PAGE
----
Scratch Resistant Coatings Technology (Hard Coating) provide lenses with durability and increased longevity. A high quality thermally cured dip hardcoat provides the best scratch resistance and provides for the most durable ingredient for an Anti-Reflective coating application. Plastic lens materials scratch easily than glass materials, and therefore benefit greatly with application of a durable hardcoat.
Two of the more common types of hard coats are:
Thermally Cured Coatings — Thermally cured coatings were traditionally used only by lens manufacturers and referred to as factory coatings or the front side coating on a semi-finished lens blank. They have good to excellent abrasion resistance and AR compatibility. They allow the option of using primers to achieve better adhesion, tintability and impact enhancement. Most thermally cured coatings are designed for adhesion to a single substrate. This makes them ideal in the lens manufacturing environment. The use of a primer, however, allows the same coating to be used on multiple substrates or even as an overcoat (more details below). This has resulted in increased usage of thermally cured coatings at labs and retailers. Thermally cured coatings are generally thought to be more compatible with AR and mirror coatings. Thermally cured coatings can be spin or dip coated. Thermally cured coatings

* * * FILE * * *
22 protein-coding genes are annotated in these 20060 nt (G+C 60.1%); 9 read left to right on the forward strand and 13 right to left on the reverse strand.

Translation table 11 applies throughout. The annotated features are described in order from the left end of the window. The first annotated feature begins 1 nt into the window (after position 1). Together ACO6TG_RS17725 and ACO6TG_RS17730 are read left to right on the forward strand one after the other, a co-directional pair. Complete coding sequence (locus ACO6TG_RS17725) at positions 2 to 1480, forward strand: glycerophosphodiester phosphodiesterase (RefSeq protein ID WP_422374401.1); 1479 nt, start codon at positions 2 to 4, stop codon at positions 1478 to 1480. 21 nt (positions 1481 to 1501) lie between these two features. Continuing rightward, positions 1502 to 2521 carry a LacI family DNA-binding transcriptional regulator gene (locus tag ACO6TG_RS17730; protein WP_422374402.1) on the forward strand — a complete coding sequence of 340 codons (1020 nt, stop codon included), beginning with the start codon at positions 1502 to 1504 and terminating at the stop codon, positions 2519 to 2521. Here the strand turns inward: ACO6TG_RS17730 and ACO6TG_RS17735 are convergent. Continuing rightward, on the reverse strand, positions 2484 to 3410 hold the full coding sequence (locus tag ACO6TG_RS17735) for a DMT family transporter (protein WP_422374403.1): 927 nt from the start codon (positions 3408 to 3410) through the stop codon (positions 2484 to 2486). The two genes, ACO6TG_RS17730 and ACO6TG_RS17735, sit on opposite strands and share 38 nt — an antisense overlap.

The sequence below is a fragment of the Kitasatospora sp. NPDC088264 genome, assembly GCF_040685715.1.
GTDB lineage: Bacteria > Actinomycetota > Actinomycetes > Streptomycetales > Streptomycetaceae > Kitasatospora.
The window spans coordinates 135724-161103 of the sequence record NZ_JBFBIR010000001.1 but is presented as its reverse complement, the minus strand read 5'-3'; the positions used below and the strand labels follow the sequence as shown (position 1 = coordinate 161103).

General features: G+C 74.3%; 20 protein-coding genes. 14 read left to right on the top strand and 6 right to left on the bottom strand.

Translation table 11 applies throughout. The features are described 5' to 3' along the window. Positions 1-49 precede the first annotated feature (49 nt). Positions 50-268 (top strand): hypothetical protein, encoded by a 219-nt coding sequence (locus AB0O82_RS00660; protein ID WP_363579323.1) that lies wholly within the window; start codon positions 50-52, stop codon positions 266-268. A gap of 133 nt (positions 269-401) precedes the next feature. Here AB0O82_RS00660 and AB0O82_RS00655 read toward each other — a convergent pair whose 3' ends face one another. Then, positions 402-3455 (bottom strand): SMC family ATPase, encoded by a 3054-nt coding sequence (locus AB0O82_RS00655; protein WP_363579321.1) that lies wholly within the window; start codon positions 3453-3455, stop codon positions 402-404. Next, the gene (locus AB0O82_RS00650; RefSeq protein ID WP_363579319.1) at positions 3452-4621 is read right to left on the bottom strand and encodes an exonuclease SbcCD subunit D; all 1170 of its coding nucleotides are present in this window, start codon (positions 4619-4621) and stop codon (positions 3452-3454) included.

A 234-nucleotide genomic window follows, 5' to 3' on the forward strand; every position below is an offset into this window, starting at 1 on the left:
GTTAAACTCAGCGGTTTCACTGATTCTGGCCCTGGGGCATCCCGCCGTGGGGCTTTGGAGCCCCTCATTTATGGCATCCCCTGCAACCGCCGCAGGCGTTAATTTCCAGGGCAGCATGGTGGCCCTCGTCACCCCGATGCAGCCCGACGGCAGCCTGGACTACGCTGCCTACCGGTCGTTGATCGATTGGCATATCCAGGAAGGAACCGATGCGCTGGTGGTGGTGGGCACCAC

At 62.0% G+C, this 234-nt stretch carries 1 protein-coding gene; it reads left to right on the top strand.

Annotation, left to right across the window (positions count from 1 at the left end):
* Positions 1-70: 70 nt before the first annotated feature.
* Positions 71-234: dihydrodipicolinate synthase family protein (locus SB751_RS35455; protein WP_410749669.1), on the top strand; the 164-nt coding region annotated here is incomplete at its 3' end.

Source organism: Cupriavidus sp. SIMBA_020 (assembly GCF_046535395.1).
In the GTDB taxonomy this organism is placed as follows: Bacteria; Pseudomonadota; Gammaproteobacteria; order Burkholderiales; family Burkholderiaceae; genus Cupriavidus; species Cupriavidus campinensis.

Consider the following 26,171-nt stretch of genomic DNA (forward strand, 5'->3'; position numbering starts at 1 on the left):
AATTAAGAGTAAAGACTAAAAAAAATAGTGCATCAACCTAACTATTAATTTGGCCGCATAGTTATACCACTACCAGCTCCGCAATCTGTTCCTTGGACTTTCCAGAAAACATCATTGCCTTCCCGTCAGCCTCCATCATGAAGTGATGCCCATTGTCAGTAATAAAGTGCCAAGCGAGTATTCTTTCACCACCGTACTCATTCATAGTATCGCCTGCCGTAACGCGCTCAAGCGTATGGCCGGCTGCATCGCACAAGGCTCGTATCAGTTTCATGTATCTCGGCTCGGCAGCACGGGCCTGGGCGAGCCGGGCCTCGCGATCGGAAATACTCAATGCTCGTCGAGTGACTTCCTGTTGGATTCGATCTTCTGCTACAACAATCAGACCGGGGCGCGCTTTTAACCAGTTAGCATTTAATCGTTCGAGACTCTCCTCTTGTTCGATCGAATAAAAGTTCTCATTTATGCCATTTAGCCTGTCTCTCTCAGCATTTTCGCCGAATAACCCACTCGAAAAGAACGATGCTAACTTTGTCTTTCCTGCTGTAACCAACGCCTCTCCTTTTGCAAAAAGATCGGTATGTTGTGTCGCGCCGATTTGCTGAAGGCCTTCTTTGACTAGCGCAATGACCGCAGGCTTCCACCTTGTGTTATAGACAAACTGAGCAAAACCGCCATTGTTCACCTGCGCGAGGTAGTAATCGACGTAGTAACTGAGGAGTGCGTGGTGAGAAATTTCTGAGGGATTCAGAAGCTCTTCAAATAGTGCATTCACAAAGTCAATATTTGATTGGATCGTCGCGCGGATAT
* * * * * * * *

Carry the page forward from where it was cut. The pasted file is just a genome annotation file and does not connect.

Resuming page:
have longer cure times (typically one to four hours) and have limited substrate compatibility.
UV Cured Coatings — UV cured coatings are traditionally used in the laboratory environment and at some lens manufacturers. The advantages of UV cure coatings are quick cure time and multiple substrate compatibility. This makes them ideal for the laboratory or retailer where multiple substrates are used and quick turnaround times are expected. UV cured coatings can be applied by spin coating, dip coating or in-mold coating. Spin coating is the most typical method of application. UV cured coatings are typically lower in abrasion resistance and often less compatible with AR and mirror coatings. UV cure coatings often have good steel wool abrasion resistance, but do not perform as well as thermally cured coatings in the Bayer Abrasion Test (more on test methods below).
One of the most important things to understand related to this topic is that lenses have what is scientifically referred to as a coefficient of thermal expansion. This is a fancy way of saying that the lenses expand and contract with temperature. When the lens expands and contracts at a different rate than the AR coating, the AR coating can, and very often will, crack. (Keep in mind the AR coating is very, very thin relative to the lens.) The highest coefficient of thermal expansion in lenses belongs to Hi Index, then CR39 and Mid Index. Poly and Trivex have relatively little thermal expansion. If we are going to see temperature related cracking, we will typically see it first in Hi Index and then follow it down. One hardly ever sees temperature related cracking in Poly.